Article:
Even the marvelous long sentence that ends this passage, perhaps a pastiche of period style, is ultimately a joke with ticker tape as a punchline (imagine an orgasm represented on film, in a parody of euphemism, by a cutaway to a parade with a blaring marching band in a comedy). As Ragtime goes on, one wonders why it has to end at all, why subsequent or even antecedent periods could not be conjured equally well in this manner.
Ragtime traces the fortunes of three families, one WASP, one Jewish immigrant, and one black. The WASP family is presented with relentless sarcasm, their names simply given as Mother, Father, Grandfather, etc. to mock their arrogant assumption of their own normativity. The immigrant Jewish family eventually finds itself upwardly mobile. Its father, Tateh, is the “winner,” more or less, of the novel, after the WASP patriarch has been dispatched and Tateh marries Mother; a pioneer of the movies, Tateh, at the book’s conclusion, makes films of his blended family with Mother. Their three children (WASP, Jewish, and black) form a multicultural community that the novel both celebrates as utopian vision (a rebuke to the complacent assurance on the second page: “There were no Negroes. There were no immigrants.”) and mocks as image-commodity enclosing and obviating the radical energies the middle of the narrative has recorded (labor strikes, racial conflicts, burgeoning anarchism and socialism, the Mexican revolution).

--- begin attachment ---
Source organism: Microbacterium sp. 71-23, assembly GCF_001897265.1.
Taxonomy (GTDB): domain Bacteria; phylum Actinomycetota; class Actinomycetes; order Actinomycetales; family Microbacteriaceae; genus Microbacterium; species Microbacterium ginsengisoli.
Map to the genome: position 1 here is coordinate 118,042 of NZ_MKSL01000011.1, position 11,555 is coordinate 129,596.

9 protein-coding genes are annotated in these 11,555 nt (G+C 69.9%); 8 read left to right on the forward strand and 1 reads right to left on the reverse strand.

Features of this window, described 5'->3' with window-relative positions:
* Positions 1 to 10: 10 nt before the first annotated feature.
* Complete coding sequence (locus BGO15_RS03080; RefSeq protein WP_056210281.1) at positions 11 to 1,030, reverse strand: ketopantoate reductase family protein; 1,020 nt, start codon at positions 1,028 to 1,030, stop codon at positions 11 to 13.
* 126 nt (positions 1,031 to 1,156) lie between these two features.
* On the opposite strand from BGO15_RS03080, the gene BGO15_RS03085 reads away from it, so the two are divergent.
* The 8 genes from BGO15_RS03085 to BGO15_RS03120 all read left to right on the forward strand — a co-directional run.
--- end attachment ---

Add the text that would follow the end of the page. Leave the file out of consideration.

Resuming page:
The main event of the novel’s second half, the Michael Kohlhaas homage in which the insulted black musician Coalhouse Walker stages a revolt against white America, is too unsubtle and anachronistic to be compelling. Walker himself is a cipher, hardly characterized, and the interesting reflections of his cohort on effective militancy transparently belong to the 1960s not the 1910s. Doctorow’s efforts to track Kleist prove misleading; I thought the irony of Martin Luther’s attempt to stop Kohlhaas is that Kohlhaas’s absolute sense of his rights is in a way the product of Luther’s own revolt. The intervention of the conservative Booker T. Washington in Ragtime can have no such significance—again, were this set in the 1960s, Doctorow could have brought Luther’s namesake, Martin Luther King, onstage to much greater effect. The whole episode, supposedly the novel’s emotional and political center, eventually seems flippant, just as the style itself does—it is insulting to still find weakly sarcastic sentences such as “After-the-swim was soon established by Father as the time for amour” on the 289th page, not that such cheap shots as “There was a lot of sexual fainting” on the second page impressed me much. Why even write a historical novel with this attitude of complacent self-assurance? By the end, I felt that Doctorow was more the peer of Jon Stewart than of Roth, Morrison, or DeLillo.
*I suppose it will be objected that the style is meant to imitate the titular music. But the connections between prose and music are too attenuated to prevent a strictly literary analysis of strictly literary effects.